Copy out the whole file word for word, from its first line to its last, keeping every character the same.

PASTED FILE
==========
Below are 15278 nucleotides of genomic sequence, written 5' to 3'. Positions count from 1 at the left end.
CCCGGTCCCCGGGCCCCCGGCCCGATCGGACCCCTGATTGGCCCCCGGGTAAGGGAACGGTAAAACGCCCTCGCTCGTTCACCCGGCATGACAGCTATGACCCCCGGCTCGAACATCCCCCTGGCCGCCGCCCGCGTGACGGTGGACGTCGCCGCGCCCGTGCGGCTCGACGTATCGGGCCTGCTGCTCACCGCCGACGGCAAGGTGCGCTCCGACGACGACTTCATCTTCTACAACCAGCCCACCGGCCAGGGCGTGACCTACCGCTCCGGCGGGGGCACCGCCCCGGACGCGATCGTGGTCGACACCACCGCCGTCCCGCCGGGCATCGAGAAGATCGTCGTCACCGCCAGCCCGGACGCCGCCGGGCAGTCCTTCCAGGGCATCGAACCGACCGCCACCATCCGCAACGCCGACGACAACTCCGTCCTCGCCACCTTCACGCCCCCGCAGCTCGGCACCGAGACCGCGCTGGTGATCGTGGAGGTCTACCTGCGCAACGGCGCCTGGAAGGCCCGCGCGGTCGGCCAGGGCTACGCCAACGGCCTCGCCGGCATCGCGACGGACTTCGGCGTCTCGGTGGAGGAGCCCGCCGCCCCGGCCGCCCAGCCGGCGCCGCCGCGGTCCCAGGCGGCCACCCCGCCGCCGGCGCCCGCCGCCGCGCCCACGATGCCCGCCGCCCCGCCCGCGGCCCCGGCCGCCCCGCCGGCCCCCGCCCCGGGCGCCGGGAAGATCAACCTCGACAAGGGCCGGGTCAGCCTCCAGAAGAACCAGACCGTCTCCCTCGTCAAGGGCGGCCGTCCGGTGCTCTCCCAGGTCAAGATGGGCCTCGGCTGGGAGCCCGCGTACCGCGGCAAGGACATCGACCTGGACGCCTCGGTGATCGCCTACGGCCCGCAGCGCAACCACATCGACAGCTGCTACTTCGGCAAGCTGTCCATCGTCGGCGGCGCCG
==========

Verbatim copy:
Below are 15278 nucleotides of genomic sequence, written 5' to 3'. Positions count from 1 at the left end.
CCCGGTCCCCGGGCCCCCGGCCCGATCGGACCCCTGATTGGCCCCCGGGTAAGGGAACGGTAAAACGCCCTCGCTCGTTCACCCGGCATGACAGCTATGACCCCCGGCTCGAACATCCCCCTGGCCGCCGCCCGCGTGACGGTGGACGTCGCCGCGCCCGTGCGGCTCGACGTATCGGGCCTGCTGCTCACCGCCGACGGCAAGGTGCGCTCCGACGACGACTTCATCTTCTACAACCAGCCCACCGGCCAGGGCGTGACCTACCGCTCCGGCGGGGGCACCGCCCCGGACGCGATCGTGGTCGACACCACCGCCGTCCCGCCGGGCATCGAGAAGATCGTCGTCACCGCCAGCCCGGACGCCGCCGGGCAGTCCTTCCAGGGCATCGAACCGACCGCCACCATCCGCAACGCCGACGACAACTCCGTCCTCGCCACCTTCACGCCCCCGCAGCTCGGCACCGAGACCGCGCTGGTGATCGTGGAGGTCTACCTGCGCAACGGCGCCTGGAAGGCCCGCGCGGTCGGCCAGGGCTACGCCAACGGCCTCGCCGGCATCGCGACGGACTTCGGCGTCTCGGTGGAGGAGCCCGCCGCCCCGGCCGCCCAGCCGGCGCCGCCGCGGTCCCAGGCGGCCACCCCGCCGCCGGCGCCCGCCGCCGCGCCCACGATGCCCGCCGCCCCGCCCGCGGCCCCGGCCGCCCCGCCGGCCCCCGCCCCGGGCGCCGGGAAGATCAACCTCGACAAGGGCCGGGTCAGCCTCCAGAAGAACCAGACCGTCTCCCTCGTCAAGGGCGGCCGTCCGGTGCTCTCCCAGGTCAAGATGGGCCTCGGCTGGGAGCCCGCGTACCGCGGCAAGGACATCGACCTGGACGCCTCGGTGATCGCCTACGGCCCGCAGCGCAACCACATCGACAGCTGCTACTTCGGCAAGCTGTCCATCGTCGGCGGCGCCG